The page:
There’s still a way to take Trump off the ballot—but it’s too late to matter

Can the GOP get rid of him for good?
Can the GOP get rid of him for good?
Image: Reuters/Jim Young
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Finally, we’ve found it—that line of decorum, morality, and democratic values that Donald Trump had to cross to earn repudiation of the Republican Party leadership. After Trump’s caught-on-tape discourse on pawing women’s genitals, GOP leaders are distancing themselves from Trump. Former Utah governor Jon Huntsman is even calling for Trump to pull out of the presidential race.

But there’s a bolder step Republican Party elders might take if they want to save their august institution from deeper disgrace.

As political blogger James Heaney explains, ”Rule 9: Filling Vacancies in Nominations” in the rules governing the party stipulates that the Republican National Committee can vote to fill the vacancy that ”occurs by reason of death, declination, or otherwise.”

“Death” and “declination” are pretty clear, but “otherwise” isn’t, and it’s possible that it could cover repugnant behavior. Still, to declare that Trump vacated the nomination due to “otherwise” will require the RNC to exercise a lot of unilateral power—and as we’ve explored in past articles, its habit of doing that hasn’t sat well with many GOP activists.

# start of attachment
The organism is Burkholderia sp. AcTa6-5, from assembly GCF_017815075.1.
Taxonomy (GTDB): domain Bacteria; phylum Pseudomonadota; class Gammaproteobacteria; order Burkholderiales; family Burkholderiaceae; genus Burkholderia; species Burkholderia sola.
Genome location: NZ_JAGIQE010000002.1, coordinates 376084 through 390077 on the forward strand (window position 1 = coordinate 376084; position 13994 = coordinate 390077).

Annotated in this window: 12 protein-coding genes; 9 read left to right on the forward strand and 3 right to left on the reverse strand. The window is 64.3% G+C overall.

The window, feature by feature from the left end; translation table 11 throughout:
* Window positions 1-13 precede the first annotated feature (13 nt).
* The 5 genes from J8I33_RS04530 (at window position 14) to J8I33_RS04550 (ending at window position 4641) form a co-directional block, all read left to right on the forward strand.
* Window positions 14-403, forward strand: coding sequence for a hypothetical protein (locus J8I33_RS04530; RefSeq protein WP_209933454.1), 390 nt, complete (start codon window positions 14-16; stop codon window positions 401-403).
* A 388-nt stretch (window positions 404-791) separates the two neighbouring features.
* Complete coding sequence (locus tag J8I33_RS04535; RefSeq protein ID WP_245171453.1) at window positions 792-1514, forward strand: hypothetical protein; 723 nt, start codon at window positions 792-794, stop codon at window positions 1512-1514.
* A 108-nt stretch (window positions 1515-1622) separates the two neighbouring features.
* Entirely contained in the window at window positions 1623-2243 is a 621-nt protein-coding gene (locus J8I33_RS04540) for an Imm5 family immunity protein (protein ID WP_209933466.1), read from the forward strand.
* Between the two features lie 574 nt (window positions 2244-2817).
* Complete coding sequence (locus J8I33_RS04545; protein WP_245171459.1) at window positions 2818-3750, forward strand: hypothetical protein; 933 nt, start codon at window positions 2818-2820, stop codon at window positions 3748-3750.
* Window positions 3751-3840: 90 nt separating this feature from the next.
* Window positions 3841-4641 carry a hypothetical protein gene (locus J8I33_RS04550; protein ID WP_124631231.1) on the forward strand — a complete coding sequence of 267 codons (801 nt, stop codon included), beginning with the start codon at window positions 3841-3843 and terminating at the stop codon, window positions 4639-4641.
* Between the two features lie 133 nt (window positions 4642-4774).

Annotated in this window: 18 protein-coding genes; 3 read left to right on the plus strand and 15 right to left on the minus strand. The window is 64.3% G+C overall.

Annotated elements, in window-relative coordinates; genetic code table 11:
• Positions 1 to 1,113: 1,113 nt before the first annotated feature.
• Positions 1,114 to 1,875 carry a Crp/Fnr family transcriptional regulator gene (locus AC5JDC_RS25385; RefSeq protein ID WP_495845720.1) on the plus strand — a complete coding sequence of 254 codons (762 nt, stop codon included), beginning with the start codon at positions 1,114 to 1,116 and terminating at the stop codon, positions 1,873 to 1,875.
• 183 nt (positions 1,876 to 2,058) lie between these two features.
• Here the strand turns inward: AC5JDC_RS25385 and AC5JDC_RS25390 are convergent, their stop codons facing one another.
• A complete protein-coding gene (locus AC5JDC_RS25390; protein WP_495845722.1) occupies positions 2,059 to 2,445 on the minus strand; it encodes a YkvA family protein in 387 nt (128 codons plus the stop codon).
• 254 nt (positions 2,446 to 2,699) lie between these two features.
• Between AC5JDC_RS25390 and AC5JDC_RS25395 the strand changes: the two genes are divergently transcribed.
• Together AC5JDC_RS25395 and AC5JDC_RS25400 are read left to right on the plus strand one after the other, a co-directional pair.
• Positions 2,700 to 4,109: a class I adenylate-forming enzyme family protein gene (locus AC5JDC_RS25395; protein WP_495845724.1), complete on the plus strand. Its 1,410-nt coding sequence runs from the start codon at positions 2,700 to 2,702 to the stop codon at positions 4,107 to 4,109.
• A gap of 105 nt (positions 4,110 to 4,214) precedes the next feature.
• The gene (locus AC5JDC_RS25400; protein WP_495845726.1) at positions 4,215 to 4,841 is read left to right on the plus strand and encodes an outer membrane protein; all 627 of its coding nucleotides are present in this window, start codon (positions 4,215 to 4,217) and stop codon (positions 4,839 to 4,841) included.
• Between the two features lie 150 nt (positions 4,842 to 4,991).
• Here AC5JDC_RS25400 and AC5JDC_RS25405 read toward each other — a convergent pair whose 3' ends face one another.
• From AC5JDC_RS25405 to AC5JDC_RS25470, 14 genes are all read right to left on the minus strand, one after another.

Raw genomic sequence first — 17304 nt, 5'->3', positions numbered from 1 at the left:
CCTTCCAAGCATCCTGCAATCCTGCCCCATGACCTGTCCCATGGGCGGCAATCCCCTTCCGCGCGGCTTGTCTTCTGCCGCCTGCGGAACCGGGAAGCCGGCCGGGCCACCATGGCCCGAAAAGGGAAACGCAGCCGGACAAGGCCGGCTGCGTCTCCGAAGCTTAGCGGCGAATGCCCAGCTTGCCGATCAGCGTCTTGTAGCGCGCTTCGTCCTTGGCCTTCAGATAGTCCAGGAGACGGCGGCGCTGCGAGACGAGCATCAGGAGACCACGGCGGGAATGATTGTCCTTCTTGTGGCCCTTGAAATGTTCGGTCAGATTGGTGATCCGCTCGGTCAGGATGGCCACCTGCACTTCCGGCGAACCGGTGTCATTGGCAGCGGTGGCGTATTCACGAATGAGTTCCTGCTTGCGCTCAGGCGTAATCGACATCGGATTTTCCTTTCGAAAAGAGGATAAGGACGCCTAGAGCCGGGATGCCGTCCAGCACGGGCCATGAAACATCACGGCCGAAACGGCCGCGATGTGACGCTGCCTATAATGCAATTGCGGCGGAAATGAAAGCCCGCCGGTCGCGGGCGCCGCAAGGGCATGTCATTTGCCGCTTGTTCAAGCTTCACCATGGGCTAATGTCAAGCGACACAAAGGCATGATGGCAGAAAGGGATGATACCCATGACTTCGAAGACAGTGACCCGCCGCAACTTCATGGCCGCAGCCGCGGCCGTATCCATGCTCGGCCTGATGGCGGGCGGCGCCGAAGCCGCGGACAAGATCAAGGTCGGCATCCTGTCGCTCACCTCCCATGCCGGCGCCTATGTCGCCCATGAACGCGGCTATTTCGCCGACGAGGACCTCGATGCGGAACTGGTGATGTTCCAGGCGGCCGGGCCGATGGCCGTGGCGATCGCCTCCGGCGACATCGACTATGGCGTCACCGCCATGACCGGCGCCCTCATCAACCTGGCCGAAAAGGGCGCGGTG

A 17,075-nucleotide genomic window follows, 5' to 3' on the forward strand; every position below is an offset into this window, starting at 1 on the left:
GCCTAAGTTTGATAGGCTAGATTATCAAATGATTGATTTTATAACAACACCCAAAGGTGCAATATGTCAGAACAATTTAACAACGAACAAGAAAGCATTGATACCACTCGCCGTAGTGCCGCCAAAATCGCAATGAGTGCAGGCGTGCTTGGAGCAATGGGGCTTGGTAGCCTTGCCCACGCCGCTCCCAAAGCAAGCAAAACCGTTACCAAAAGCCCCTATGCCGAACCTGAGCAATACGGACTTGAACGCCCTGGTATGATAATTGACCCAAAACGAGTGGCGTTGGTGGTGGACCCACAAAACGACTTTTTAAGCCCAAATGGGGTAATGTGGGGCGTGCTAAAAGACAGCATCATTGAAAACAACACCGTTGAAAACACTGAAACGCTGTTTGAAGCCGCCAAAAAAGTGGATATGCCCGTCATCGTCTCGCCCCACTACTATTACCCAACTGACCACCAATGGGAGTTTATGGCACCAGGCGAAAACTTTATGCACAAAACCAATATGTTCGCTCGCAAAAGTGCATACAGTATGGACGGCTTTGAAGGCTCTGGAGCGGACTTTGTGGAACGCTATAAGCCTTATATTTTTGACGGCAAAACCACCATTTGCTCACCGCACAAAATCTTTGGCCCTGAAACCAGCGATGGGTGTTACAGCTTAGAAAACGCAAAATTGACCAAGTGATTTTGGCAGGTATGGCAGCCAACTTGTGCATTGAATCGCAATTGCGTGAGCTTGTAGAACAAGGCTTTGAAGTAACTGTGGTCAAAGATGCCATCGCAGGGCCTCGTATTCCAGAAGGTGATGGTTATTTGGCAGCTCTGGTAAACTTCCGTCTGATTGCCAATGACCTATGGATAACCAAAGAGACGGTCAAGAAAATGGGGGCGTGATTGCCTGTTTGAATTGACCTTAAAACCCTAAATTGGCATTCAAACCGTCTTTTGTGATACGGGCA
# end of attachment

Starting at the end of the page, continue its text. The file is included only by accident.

Instead, argues Heaney, the RNC should look to Rule 12, which allows it to amend a slew of other rules up until Sep. 2018, by three-fourths supermajority vote.

“Any member may propose an amendment to Rule 9 and submit it in writing to the Standing Committee on Rules,” writes Heaney. “It would contain a simple morals clause, like that contained in many employee contracts.” He recommends adding an amendment that allows the RNC to vacate a nomination by three-fourths vote if the nominee “commits an act of moral turpitude which is shocking to the nation’s sense of decency.”

The RNC really should have done this a while ago; it takes time to clear the bureaucracy. After such an amendment to Rule 9 were submitted, the change has to pass the Standing Committee on Rules by a majority vote. The RNC itself then must approve it by a three-fourths super-majority. Thirty days later, the clause goes into force. And then the RNC can vote by a three-fourths supermajority to oust Trump on the basis of his “moral turpitude”—and select a new candidate.

Heaney proposed that back in August, after Trump had repeatedly insulted the Khan family, whose soldier son had been killed in action. Back then, the 40 days it would take would mean they could have gotten another candidate up and running by early October. As Mike Pence’s strong debate performance suggested, finding a candidate well-known enough to have a shot against Hillary Clinton wouldn’t have been totally bonkers.

Of course Trump could decide to drop out, but even in that case, it’s complicated. And now there’s no way for the RNC to kick Trump off the ballot before the election, which is 30 days away. However, a new candidate could be on the ticket by the time the Electoral College meets to formally elect the president on December 19. In other words, vacating Trump’s nomination would mean scrapping all hope of having a Republican president. But it could be a meager chance to restore the party’s honor in its official documents and the history books.